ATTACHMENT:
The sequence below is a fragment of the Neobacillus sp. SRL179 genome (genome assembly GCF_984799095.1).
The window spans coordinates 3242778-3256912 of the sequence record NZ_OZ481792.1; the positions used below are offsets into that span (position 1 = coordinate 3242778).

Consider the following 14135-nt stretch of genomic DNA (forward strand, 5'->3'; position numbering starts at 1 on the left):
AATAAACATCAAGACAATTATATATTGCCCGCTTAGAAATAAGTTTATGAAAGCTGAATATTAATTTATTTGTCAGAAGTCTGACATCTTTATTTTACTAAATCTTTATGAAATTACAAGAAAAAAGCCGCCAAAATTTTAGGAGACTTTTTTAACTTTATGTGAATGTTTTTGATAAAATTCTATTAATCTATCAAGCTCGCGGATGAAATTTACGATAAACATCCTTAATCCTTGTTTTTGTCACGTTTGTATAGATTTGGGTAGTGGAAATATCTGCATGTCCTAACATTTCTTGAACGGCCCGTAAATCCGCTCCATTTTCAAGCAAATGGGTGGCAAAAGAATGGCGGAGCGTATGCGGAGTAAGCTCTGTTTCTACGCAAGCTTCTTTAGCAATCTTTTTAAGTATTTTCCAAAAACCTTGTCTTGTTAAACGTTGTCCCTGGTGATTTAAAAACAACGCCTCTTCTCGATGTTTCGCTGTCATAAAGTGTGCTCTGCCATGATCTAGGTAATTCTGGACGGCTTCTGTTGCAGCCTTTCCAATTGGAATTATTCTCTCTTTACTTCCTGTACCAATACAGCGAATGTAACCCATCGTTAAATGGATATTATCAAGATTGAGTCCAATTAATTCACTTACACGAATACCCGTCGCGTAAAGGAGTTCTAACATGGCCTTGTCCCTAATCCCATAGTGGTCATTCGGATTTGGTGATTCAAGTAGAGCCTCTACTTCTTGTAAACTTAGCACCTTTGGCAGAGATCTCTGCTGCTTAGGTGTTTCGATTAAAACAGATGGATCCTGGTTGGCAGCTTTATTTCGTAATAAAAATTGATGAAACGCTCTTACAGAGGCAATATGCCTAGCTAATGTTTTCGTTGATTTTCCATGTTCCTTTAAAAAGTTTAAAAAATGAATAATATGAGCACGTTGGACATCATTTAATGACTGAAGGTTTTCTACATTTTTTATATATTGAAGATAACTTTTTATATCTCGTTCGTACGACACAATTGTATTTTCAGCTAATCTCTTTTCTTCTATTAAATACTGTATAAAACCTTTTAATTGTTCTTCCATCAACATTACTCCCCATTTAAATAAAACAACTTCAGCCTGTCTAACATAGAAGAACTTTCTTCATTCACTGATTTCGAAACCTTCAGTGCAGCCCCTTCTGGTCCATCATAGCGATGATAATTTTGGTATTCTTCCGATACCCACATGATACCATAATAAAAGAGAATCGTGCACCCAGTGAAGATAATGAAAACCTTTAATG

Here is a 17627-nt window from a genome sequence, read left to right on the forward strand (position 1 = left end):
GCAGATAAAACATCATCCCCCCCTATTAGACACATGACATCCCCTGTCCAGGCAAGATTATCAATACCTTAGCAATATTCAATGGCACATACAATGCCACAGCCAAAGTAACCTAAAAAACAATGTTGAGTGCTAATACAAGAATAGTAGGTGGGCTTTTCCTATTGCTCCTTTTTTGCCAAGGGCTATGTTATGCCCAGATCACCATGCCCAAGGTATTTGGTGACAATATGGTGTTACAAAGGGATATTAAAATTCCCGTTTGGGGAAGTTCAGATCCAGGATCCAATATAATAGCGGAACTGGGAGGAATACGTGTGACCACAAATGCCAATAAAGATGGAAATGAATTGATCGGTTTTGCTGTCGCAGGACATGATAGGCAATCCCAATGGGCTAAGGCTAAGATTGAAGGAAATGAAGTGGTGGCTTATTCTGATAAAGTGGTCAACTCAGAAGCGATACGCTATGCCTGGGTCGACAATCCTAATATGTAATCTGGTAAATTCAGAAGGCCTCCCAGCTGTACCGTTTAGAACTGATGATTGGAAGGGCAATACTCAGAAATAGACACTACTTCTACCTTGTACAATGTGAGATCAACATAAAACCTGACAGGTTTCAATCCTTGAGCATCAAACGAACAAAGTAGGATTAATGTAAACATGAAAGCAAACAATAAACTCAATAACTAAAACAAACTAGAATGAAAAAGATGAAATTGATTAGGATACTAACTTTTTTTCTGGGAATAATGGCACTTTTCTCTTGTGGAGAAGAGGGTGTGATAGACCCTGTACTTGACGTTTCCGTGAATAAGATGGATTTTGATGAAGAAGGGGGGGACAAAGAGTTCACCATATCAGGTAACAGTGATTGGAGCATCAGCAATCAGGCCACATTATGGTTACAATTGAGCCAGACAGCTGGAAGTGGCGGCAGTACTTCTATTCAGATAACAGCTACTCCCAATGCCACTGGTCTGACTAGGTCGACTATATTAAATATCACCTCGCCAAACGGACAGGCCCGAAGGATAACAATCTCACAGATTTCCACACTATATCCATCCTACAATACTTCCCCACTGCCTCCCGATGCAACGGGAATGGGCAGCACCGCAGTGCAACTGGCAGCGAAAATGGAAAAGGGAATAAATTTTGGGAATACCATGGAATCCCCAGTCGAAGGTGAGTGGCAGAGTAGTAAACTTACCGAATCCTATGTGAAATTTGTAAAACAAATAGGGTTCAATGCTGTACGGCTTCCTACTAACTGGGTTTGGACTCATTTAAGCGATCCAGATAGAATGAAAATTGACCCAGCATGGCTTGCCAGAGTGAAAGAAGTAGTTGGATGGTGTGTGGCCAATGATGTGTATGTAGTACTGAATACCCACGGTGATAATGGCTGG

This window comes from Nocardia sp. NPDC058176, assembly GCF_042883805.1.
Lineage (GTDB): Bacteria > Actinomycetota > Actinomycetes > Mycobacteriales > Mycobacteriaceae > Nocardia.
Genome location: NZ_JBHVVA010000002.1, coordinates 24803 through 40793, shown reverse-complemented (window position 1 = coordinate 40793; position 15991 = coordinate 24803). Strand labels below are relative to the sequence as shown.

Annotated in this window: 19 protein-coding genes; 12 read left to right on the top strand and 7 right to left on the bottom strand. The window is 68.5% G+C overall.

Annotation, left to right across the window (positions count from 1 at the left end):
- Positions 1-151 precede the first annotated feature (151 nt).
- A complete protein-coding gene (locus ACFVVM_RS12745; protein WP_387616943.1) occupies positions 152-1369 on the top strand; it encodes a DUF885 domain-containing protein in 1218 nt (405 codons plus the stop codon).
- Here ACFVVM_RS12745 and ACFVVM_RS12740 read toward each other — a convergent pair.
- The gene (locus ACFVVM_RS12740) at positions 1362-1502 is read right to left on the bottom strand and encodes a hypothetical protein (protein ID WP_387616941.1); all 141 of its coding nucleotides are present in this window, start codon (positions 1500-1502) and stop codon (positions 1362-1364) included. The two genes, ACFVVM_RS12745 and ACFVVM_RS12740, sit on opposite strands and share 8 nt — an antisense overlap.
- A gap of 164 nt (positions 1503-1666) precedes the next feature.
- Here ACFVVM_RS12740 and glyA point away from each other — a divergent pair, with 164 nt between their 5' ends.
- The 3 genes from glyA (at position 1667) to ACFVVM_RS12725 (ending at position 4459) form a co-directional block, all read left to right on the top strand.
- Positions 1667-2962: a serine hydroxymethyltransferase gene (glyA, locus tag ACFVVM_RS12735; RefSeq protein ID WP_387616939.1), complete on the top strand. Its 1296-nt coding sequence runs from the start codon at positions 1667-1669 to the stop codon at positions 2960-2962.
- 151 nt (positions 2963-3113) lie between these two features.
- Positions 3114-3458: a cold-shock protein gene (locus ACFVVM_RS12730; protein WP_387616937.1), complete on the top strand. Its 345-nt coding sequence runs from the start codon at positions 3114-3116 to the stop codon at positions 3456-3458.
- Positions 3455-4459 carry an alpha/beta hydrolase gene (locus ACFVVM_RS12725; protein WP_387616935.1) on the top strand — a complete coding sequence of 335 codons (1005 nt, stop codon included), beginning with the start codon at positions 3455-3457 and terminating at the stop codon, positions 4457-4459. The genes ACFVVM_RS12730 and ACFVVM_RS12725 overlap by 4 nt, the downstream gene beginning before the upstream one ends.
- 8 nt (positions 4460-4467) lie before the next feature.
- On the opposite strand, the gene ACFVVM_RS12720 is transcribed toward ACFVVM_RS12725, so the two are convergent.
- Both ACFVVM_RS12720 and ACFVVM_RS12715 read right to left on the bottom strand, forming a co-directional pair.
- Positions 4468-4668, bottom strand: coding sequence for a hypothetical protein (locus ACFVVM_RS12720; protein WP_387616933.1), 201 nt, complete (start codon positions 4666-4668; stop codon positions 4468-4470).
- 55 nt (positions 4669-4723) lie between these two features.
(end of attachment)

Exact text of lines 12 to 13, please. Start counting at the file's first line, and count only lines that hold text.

- Positions 1-151 precede the first annotated feature (151 nt).
- A complete protein-coding gene (locus ACFVVM_RS12745; protein WP_387616943.1) occupies positions 152-1369 on the top strand; it encodes a DUF885 domain-containing protein in 1218 nt (405 codons plus the stop codon).